Luke Ranieri’s Newsletter
Greek Pronunciation & Latin Immersion ?
? Χαῖρέ τε καὶ salvē! ?
It has been a busy couple of weeks! You’ve probably seen some of my new projects. I’ve started a series on polýMATHY where I explain the historical changes in every aspect of historical Greek phonology, starting with the infamous ει digraph:
It has been very gratifying to see how well received this video has been! by both Greeks and Classicists outside of Greece.
And always enjoying putting theory into pratice, I have kicked my Ancient Greek in Action series into high gear, with two new videos using full immersion Comprehensible Input:
The goal of Ancient Greek in Action (AGIA) is to prepare the student to read most introductory Ancient Greek (Classical or Koine) textbooks nearer the level of Extensive Reading, rather than Intensive Reading or Reading Pain. To the end, AGIA will aim to prepare the student primarily for chapters of Athenaze, one of the best known and most comprehensive textbooks for Ancient Greek. By the end of 2021, there will hopefully be approximately 30 videos of AGIA, each being a lesson or groups of lessons to watch before reaching a chapter in Volume I of Athenaze
Speaking of Athenaze, I have recorded the entirety of Volume I of the version of this textbook for English speakers, which I call Athenaze UK, and I am releasing the audio for the chapters on a regular basis here, free for anyone in the world to access:
As for AGIA, I’d like to have your input on this question: should the next video be about members of the Family, as in this Lingua Latina Comprehensibilis video, or about using the Accusative Case, like this other Lingua Latina Compehensibilis video? Athenaze introduces accusative case in Chapter 1 well before genitive in Chapter 3, but I’m not strictly following Athenaze for these early videos (since Athenaze UK and Athenaze Italy are notoriously un-comprehensible in the beginning), and am liberally drawing from Polis, Ancient Greek Alive, Alexandros, and other textbooks to create a truly and completely CI experience. (If you’re wondering, I will be continuing Lingua Latina Comprehensibilis soon, creating videos to accompany LLPSI, in a few weeks! My focus has been on Greek since I have beginner Greek students this semester.)
As it is Lent, many of you have asked me for recitations of certain traditional Latin prayers. I will definitely be making those! I appreciate these suggestions. Thanks! Keep them coming.
In the meantime, you may enjoy my recording in Greek, Latin, and English of the Gospel of John, which tells the story of the Passion:
Even folks without religious associations have found the audiobook and side-by-side text very useful, since it’s a great way to learn Latin and Greek through comparison of the verses. Thanks so much to those of you who have purchased it!
I have also been very glad to see that my little video on Snow in Latin has been well received! Here is the link if you haven’t seen it yet:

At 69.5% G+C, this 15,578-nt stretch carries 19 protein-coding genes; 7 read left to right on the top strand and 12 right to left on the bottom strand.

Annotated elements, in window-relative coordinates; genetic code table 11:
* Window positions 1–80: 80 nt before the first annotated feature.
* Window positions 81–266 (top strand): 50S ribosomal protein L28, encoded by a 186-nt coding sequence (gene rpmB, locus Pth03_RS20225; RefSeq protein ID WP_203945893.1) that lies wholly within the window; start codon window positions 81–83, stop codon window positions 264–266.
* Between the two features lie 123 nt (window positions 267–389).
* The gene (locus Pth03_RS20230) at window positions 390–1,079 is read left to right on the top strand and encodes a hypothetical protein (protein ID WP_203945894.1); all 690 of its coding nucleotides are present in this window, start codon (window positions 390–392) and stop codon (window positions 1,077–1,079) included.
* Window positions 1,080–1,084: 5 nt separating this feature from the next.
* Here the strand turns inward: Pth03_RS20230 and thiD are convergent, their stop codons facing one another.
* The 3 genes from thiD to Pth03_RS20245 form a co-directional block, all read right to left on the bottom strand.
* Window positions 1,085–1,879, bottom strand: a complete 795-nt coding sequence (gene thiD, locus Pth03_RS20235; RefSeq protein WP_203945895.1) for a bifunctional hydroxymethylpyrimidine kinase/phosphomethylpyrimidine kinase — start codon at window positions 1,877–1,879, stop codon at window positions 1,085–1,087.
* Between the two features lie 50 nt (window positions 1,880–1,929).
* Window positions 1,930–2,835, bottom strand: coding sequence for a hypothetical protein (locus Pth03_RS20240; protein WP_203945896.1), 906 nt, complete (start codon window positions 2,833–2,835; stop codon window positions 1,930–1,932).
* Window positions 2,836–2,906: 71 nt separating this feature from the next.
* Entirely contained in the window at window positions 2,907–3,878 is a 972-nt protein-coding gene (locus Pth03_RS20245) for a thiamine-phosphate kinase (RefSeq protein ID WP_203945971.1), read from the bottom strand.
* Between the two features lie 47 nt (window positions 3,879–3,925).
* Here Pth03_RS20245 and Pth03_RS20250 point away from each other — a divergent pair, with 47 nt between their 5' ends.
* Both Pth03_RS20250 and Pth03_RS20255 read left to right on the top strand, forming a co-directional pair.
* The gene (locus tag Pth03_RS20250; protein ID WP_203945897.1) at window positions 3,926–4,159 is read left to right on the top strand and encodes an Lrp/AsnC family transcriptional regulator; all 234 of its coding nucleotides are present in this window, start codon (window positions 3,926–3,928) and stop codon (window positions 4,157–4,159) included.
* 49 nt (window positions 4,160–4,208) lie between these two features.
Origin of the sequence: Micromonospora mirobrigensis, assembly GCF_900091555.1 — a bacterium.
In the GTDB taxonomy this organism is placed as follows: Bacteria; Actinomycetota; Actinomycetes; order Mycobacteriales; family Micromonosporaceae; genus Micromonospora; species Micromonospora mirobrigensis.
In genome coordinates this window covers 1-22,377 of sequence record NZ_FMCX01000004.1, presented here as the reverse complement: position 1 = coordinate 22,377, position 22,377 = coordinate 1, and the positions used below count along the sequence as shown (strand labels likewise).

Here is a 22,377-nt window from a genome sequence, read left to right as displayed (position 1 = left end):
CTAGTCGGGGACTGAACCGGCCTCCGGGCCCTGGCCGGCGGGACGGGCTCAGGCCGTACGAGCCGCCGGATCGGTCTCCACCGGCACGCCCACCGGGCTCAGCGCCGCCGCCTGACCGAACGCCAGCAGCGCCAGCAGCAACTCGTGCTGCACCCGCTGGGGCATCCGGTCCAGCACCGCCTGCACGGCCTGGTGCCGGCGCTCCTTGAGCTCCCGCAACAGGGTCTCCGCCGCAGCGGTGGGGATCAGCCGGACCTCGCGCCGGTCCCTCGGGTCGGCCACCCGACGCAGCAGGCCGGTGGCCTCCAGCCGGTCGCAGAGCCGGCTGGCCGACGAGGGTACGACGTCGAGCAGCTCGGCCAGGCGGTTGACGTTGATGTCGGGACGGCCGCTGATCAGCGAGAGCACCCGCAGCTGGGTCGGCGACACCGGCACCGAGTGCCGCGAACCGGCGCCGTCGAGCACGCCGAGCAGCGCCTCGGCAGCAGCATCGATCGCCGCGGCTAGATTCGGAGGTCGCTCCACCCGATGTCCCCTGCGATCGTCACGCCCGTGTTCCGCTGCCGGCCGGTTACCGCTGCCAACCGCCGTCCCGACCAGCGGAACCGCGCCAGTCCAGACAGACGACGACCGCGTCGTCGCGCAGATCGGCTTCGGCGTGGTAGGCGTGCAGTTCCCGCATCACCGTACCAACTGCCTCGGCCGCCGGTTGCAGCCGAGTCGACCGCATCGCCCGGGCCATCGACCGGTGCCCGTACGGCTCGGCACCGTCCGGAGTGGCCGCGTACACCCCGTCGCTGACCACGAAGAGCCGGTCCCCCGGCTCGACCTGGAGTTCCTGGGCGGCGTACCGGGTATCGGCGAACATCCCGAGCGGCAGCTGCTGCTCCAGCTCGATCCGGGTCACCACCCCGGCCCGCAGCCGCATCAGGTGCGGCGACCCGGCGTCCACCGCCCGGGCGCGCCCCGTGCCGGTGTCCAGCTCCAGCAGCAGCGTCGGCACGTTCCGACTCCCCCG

Since this video has been fairly popular, I will make more like it! What topics would you like me to cover in this conversational manner? Let me know!
I’ve also been overjoyed that my collaboration with the famous Stefano Vittori on this Latin performance of Hellfire has had broad appeal:
Stefano and I have about 20 more songs planned for this year, so stay tuned!
And another dear friend and colleague, Chris “Pernox” Davis, has been doing us all the great service of learning Ancient Greek publicly! in weekly livestreams where I teach him Ancient Greek entirely in Latin!
My personal goal in many of these video series, like AGIA and AGTL is to make it possible for anyone to learn Ancient Greek, especially and foremost all Latin speakers. Fluid comprehension of Ancient Greek is something that once remained stubbornly out of reach for me for many years, despite my being very comfortable with Latin, and it was only with great effort that I managed to cobble together the necessary resources (which are now audio book series) to facilitate my growth.
But I firmly believe this is not because Ancient Greek is inherently a “difficult” language, certainly not more than Russian or or Hungarian, two modern languages that are learned fluently by non-native speakers every day, but due entirely to the pedagogical tools available. It is with extraordinary pleasure to be able to dedicate my life to contributing to the great work already done by so many other tremendous teachers, and to help bridge the pitfalls that remain between the boulders up the sides of Parnassus.
Valē atque ἔῤῥωσο!
Luke · Lūcius · Λούκιος ?
P.S. If you’re interested in the audiobooks I make, I have some free ones at LukeRanieri.com/audio along with all the audio recordings I make for my Patreon supporters, and I have others at my audiobooks store.